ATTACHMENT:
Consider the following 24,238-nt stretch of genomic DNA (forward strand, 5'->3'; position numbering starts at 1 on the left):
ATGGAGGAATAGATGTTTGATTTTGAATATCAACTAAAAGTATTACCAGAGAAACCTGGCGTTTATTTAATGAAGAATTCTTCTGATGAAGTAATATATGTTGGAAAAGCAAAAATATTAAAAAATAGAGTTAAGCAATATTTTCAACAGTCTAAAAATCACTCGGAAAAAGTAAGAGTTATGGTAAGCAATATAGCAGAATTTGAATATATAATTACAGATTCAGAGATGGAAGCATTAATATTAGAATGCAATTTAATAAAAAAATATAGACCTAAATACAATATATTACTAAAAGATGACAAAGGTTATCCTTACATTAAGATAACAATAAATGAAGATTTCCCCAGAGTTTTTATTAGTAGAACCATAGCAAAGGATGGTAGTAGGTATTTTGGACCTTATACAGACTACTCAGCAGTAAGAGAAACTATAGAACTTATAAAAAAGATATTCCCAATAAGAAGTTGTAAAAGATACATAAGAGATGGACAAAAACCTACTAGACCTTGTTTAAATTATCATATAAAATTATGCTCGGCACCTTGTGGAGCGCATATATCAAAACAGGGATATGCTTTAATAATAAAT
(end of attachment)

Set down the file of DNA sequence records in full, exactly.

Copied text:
Consider the following 24,238-nt stretch of genomic DNA (forward strand, 5'->3'; position numbering starts at 1 on the left):
ATGGAGGAATAGATGTTTGATTTTGAATATCAACTAAAAGTATTACCAGAGAAACCTGGCGTTTATTTAATGAAGAATTCTTCTGATGAAGTAATATATGTTGGAAAAGCAAAAATATTAAAAAATAGAGTTAAGCAATATTTTCAACAGTCTAAAAATCACTCGGAAAAAGTAAGAGTTATGGTAAGCAATATAGCAGAATTTGAATATATAATTACAGATTCAGAGATGGAAGCATTAATATTAGAATGCAATTTAATAAAAAAATATAGACCTAAATACAATATATTACTAAAAGATGACAAAGGTTATCCTTACATTAAGATAACAATAAATGAAGATTTCCCCAGAGTTTTTATTAGTAGAACCATAGCAAAGGATGGTAGTAGGTATTTTGGACCTTATACAGACTACTCAGCAGTAAGAGAAACTATAGAACTTATAAAAAAGATATTCCCAATAAGAAGTTGTAAAAGATACATAAGAGATGGACAAAAACCTACTAGACCTTGTTTAAATTATCATATAAAATTATGCTCGGCACCTTGTGGAGCGCATATATCAAAACAGGGATATGCTTTAATAATAAAT